Both R and Python are pretty common in data science, but if you're working as a data scientist, particularly if you're working on building machine learning algorithm prototypes, knowing Python is a huge advantage. You’ll find that R tends to be less connected to production systems, so we made a conscious decision to go with Python.
Did employer needs and feedback go into the curriculum design?
Yes. Many of our Data Science Intensive students were interviewing with employers, and we got feedback from those interviews. We had a sense of the gaps between our Data Science Intensive course and what employers were looking for. The Data Science Intensive was getting students 70% of where they need to be in terms of technical skills to find a job. So what was the remaining 30%? Employers said they wanted more experience with real world data sets and portfolios, and they also suggested we work on interviewing skills and job searching.
As a result, we weave career steps throughout our technical curriculum, so students are building their network, working on their LinkedIn profiles, and coming up with their pitch from Week One. Towards the end, when they're done with the technical curriculum, students can set up mock interviews. Some of our mentors have been interviewing candidates for many, many years, and they will give you feedback according to a preset rubric so that you get all the practice that you need for interviewing.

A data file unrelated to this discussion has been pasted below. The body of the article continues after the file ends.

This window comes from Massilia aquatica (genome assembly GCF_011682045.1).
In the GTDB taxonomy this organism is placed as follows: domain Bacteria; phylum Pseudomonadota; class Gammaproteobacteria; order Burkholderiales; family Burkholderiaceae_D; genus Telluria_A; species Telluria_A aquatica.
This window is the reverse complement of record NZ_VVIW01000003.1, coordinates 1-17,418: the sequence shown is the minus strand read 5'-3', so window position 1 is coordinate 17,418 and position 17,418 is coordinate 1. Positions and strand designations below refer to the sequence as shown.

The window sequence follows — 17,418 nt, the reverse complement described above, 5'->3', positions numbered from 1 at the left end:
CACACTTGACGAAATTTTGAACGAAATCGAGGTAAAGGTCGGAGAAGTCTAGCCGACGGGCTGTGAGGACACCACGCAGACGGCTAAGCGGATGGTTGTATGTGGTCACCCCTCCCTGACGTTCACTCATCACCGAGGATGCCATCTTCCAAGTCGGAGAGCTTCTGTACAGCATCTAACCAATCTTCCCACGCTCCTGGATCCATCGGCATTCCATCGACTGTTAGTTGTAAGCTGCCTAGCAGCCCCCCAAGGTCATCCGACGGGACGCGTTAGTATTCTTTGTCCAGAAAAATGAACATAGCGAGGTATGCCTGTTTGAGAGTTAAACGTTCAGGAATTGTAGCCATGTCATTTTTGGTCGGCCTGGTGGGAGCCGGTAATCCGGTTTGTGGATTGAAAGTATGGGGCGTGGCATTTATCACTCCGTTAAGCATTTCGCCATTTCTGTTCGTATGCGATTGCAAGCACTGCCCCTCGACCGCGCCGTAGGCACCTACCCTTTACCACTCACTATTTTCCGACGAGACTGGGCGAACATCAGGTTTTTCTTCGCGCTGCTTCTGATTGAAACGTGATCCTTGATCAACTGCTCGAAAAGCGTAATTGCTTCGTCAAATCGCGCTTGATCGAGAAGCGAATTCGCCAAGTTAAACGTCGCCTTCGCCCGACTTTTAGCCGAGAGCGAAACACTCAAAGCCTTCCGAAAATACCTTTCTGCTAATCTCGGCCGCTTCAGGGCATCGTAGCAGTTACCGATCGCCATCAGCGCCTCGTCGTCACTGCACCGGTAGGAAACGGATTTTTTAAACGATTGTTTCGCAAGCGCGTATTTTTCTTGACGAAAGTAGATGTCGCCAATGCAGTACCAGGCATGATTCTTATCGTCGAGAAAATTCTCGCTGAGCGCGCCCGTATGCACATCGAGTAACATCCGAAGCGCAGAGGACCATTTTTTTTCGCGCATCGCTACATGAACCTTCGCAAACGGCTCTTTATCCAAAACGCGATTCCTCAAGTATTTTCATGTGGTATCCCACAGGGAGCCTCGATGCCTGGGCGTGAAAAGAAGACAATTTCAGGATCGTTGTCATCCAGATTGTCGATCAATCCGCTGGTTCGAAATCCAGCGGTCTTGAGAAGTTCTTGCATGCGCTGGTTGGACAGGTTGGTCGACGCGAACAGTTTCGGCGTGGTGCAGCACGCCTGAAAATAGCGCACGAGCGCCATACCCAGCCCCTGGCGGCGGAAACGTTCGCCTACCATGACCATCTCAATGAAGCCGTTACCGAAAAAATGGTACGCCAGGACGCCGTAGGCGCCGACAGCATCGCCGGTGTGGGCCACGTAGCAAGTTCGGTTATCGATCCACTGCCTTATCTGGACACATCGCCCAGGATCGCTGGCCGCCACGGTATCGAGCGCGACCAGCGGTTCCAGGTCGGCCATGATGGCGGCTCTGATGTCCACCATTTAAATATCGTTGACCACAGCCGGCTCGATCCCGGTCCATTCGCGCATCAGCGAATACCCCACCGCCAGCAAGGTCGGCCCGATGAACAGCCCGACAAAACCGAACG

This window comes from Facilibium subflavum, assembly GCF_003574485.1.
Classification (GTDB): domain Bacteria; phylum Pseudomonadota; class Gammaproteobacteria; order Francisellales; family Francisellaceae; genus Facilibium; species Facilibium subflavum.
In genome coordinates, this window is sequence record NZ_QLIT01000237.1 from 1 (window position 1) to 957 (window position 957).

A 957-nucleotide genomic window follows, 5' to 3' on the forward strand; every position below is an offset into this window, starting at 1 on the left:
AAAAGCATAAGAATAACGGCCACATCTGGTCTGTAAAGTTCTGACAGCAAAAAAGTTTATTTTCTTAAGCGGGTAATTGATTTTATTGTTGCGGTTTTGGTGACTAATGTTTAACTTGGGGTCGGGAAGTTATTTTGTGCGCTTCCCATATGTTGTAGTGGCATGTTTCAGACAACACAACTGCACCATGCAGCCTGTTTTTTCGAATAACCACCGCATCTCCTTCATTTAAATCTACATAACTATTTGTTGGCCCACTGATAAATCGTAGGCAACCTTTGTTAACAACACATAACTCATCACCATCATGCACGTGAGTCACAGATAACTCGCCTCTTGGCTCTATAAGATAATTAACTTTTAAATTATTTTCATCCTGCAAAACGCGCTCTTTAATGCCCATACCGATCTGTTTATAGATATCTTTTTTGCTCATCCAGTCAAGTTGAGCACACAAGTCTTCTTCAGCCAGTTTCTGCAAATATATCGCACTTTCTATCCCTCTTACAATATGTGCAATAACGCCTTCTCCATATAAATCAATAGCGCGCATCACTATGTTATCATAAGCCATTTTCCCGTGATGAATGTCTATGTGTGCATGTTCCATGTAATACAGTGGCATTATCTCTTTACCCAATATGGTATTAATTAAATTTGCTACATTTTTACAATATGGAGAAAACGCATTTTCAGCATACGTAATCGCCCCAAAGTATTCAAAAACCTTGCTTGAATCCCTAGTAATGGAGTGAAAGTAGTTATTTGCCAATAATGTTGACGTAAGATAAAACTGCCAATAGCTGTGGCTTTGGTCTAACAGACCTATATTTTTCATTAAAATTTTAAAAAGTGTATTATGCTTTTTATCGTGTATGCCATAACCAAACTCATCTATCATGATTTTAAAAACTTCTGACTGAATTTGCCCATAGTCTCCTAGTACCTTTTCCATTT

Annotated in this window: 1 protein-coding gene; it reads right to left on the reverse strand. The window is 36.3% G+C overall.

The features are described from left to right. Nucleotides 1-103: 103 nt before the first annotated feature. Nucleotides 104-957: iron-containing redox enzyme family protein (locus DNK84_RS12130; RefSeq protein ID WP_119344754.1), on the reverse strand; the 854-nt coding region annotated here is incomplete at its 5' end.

If you wait to finish the technical curriculum and then start your job search process, that's just going to cause a lot of delays.
What is the teaching style like at Springboard? What should students expect?
Our teaching model is completely online and self-paced, so students go at their own speed. First, you’re assigned a mentor, typically someone who currently works as a data scientist in the industry and has worked for a few years. They have not only data science experience, they also have the sense of what industry careers in data science are like.
Students work on the material in the curriculum at their own pace and the material is curated, which means that we collect the best content we can find on a specific topic. Then we assign mini-projects for each topic where students actually work on a realistic problem, and that's the way they learn each specific topic.
Throughout the course, they work on two capstone projects. One can be a little bit more foundational, the other might be more advanced. The capstone project should be as realistic as possible as you should use some kind of real-world data set, and the question that students choose to answer should have some real world value. Students need to write a proposal where they state the question, why they care about it, the value of the answer, and who the client is. In the real world, when you're working as a data scientist in industry, you're never working on a problem in isolation. You are typically working to prevent or solve a problem for a business client.